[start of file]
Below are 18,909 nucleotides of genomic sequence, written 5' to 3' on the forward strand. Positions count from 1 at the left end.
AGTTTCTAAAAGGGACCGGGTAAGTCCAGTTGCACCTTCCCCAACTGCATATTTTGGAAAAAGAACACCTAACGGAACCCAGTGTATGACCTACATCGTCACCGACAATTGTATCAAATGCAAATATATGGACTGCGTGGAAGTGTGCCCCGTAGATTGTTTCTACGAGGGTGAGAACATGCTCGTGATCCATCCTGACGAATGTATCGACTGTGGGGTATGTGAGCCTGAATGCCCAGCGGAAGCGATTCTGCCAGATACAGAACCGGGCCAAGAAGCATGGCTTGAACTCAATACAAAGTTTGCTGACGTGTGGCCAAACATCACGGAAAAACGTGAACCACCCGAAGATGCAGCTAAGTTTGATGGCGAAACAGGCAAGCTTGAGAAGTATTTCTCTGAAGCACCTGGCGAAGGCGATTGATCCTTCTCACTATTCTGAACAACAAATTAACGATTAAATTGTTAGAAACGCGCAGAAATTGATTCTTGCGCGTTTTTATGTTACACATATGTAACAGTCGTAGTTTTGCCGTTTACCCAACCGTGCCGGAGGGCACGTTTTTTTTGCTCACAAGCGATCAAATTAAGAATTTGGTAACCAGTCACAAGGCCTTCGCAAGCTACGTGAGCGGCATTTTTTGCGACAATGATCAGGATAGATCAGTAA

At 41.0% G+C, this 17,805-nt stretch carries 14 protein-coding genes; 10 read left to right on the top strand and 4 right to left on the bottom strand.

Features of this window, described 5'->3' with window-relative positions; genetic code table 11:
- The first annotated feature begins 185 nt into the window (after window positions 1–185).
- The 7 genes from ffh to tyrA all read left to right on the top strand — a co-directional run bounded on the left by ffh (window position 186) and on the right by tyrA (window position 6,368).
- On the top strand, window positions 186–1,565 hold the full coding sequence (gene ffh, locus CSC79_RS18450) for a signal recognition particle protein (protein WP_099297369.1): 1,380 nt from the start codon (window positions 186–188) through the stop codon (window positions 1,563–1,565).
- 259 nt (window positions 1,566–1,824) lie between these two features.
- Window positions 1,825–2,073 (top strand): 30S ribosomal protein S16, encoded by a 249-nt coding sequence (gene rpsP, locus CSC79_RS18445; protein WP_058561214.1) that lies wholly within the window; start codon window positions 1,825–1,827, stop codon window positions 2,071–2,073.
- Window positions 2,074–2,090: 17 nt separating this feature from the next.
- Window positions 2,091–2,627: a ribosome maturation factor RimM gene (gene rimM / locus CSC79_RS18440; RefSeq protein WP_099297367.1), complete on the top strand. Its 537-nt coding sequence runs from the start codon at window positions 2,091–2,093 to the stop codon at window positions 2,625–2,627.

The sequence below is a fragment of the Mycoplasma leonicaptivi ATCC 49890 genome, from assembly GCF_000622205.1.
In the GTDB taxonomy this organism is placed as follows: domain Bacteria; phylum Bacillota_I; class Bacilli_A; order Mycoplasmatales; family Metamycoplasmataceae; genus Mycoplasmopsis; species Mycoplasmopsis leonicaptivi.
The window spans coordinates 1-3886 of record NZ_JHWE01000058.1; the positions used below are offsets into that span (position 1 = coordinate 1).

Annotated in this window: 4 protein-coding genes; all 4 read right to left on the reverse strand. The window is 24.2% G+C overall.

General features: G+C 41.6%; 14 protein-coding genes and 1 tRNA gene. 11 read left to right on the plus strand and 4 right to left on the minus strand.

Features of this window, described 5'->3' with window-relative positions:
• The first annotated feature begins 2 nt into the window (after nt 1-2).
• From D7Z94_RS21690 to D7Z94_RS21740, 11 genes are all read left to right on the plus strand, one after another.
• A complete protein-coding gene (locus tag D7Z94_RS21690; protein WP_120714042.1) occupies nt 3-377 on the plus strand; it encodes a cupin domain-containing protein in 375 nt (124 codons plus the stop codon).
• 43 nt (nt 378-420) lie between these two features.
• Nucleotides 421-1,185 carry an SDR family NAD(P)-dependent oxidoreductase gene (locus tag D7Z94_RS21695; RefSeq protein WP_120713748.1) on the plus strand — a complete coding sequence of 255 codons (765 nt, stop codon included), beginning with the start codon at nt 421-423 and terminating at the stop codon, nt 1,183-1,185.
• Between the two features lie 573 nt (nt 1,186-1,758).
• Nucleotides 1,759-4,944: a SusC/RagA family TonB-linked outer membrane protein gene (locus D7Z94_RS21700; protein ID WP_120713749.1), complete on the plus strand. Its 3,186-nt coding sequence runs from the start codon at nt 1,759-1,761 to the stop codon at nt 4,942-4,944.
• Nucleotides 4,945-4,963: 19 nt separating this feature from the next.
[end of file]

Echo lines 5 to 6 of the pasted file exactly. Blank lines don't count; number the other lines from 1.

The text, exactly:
- The first annotated feature begins 185 nt into the window (after window positions 1–185).
- The 7 genes from ffh to tyrA all read left to right on the top strand — a co-directional run bounded on the left by ffh (window position 186) and on the right by tyrA (window position 6,368).